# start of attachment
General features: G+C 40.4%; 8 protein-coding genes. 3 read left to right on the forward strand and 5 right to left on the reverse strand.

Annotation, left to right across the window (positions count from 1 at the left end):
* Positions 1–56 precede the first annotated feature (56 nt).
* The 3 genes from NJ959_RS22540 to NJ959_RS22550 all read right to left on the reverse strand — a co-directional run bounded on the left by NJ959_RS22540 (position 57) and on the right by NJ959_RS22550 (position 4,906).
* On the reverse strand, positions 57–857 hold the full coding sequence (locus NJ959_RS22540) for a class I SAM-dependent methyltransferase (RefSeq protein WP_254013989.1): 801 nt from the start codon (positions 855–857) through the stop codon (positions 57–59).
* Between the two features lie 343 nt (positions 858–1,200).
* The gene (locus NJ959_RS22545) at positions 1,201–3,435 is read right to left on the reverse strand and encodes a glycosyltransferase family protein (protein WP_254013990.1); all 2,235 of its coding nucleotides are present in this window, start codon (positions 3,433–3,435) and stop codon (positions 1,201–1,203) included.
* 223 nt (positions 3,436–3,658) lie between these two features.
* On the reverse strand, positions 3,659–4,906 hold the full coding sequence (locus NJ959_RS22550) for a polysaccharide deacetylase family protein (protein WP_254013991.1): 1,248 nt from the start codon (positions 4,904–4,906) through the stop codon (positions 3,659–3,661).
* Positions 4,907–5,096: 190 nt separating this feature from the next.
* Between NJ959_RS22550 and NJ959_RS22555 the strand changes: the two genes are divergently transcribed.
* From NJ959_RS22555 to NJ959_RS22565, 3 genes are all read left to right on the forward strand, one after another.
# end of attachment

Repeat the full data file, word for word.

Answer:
General features: G+C 40.4%; 8 protein-coding genes. 3 read left to right on the forward strand and 5 right to left on the reverse strand.

Annotation, left to right across the window (positions count from 1 at the left end):
* Positions 1–56 precede the first annotated feature (56 nt).
* The 3 genes from NJ959_RS22540 to NJ959_RS22550 all read right to left on the reverse strand — a co-directional run bounded on the left by NJ959_RS22540 (position 57) and on the right by NJ959_RS22550 (position 4,906).
* On the reverse strand, positions 57–857 hold the full coding sequence (locus NJ959_RS22540) for a class I SAM-dependent methyltransferase (RefSeq protein WP_254013989.1): 801 nt from the start codon (positions 855–857) through the stop codon (positions 57–59).
* Between the two features lie 343 nt (positions 858–1,200).
* The gene (locus NJ959_RS22545) at positions 1,201–3,435 is read right to left on the reverse strand and encodes a glycosyltransferase family protein (protein WP_254013990.1); all 2,235 of its coding nucleotides are present in this window, start codon (positions 3,433–3,435) and stop codon (positions 1,201–1,203) included.
* 223 nt (positions 3,436–3,658) lie between these two features.
* On the reverse strand, positions 3,659–4,906 hold the full coding sequence (locus NJ959_RS22550) for a polysaccharide deacetylase family protein (protein WP_254013991.1): 1,248 nt from the start codon (positions 4,904–4,906) through the stop codon (positions 3,659–3,661).
* Positions 4,907–5,096: 190 nt separating this feature from the next.
* Between NJ959_RS22550 and NJ959_RS22555 the strand changes: the two genes are divergently transcribed.
* From NJ959_RS22555 to NJ959_RS22565, 3 genes are all read left to right on the forward strand, one after another.